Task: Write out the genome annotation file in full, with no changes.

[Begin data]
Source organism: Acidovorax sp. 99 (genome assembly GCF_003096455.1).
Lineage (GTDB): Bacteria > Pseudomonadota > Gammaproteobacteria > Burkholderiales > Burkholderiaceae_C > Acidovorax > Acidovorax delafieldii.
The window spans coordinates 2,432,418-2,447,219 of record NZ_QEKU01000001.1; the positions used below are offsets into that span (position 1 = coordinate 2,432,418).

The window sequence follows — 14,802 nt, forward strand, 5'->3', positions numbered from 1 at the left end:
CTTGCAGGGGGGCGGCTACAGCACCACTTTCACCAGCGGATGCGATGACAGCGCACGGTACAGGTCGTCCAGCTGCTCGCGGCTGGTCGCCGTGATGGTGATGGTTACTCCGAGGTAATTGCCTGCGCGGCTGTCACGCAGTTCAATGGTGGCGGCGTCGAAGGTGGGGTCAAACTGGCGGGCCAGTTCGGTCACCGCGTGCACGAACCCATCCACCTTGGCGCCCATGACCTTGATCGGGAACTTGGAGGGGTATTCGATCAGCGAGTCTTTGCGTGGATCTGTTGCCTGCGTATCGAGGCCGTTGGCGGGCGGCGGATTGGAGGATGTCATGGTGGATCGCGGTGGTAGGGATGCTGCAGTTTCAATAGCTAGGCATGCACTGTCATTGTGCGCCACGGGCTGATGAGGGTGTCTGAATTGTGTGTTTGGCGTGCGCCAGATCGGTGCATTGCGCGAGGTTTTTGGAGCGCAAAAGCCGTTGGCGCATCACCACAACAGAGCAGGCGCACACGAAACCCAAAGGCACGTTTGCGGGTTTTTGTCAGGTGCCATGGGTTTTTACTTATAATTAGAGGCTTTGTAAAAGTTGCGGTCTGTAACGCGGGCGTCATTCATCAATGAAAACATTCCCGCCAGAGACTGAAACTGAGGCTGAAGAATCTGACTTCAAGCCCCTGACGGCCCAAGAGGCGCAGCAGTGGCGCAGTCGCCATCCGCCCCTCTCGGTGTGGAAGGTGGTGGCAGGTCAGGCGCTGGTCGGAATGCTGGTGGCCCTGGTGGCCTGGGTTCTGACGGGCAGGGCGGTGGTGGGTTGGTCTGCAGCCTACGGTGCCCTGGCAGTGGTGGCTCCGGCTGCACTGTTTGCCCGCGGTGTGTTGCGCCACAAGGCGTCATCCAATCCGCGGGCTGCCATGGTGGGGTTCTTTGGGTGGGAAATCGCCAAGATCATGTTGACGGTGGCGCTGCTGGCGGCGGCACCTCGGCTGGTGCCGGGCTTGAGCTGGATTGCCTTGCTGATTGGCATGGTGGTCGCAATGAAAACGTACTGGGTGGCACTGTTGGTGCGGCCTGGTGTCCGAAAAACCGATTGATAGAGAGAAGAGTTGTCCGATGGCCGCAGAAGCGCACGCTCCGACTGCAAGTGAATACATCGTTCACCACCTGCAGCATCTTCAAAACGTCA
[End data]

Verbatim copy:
Source organism: Acidovorax sp. 99 (genome assembly GCF_003096455.1).
Lineage (GTDB): Bacteria > Pseudomonadota > Gammaproteobacteria > Burkholderiales > Burkholderiaceae_C > Acidovorax > Acidovorax delafieldii.
The window spans coordinates 2,432,418-2,447,219 of record NZ_QEKU01000001.1; the positions used below are offsets into that span (position 1 = coordinate 2,432,418).

The window sequence follows — 14,802 nt, forward strand, 5'->3', positions numbered from 1 at the left end:
CTTGCAGGGGGGCGGCTACAGCACCACTTTCACCAGCGGATGCGATGACAGCGCACGGTACAGGTCGTCCAGCTGCTCGCGGCTGGTCGCCGTGATGGTGATGGTTACTCCGAGGTAATTGCCTGCGCGGCTGTCACGCAGTTCAATGGTGGCGGCGTCGAAGGTGGGGTCAAACTGGCGGGCCAGTTCGGTCACCGCGTGCACGAACCCATCCACCTTGGCGCCCATGACCTTGATCGGGAACTTGGAGGGGTATTCGATCAGCGAGTCTTTGCGTGGATCTGTTGCCTGCGTATCGAGGCCGTTGGCGGGCGGCGGATTGGAGGATGTCATGGTGGATCGCGGTGGTAGGGATGCTGCAGTTTCAATAGCTAGGCATGCACTGTCATTGTGCGCCACGGGCTGATGAGGGTGTCTGAATTGTGTGTTTGGCGTGCGCCAGATCGGTGCATTGCGCGAGGTTTTTGGAGCGCAAAAGCCGTTGGCGCATCACCACAACAGAGCAGGCGCACACGAAACCCAAAGGCACGTTTGCGGGTTTTTGTCAGGTGCCATGGGTTTTTACTTATAATTAGAGGCTTTGTAAAAGTTGCGGTCTGTAACGCGGGCGTCATTCATCAATGAAAACATTCCCGCCAGAGACTGAAACTGAGGCTGAAGAATCTGACTTCAAGCCCCTGACGGCCCAAGAGGCGCAGCAGTGGCGCAGTCGCCATCCGCCCCTCTCGGTGTGGAAGGTGGTGGCAGGTCAGGCGCTGGTCGGAATGCTGGTGGCCCTGGTGGCCTGGGTTCTGACGGGCAGGGCGGTGGTGGGTTGGTCTGCAGCCTACGGTGCCCTGGCAGTGGTGGCTCCGGCTGCACTGTTTGCCCGCGGTGTGTTGCGCCACAAGGCGTCATCCAATCCGCGGGCTGCCATGGTGGGGTTCTTTGGGTGGGAAATCGCCAAGATCATGTTGACGGTGGCGCTGCTGGCGGCGGCACCTCGGCTGGTGCCGGGCTTGAGCTGGATTGCCTTGCTGATTGGCATGGTGGTCGCAATGAAAACGTACTGGGTGGCACTGTTGGTGCGGCCTGGTGTCCGAAAAACCGATTGATAGAGAGAAGAGTTGTCCGATGGCCGCAGAAGCGCACGCTCCGACTGCAAGTGAATACATCGTTCACCACCTGCAGCATCTTCAAAACGTCA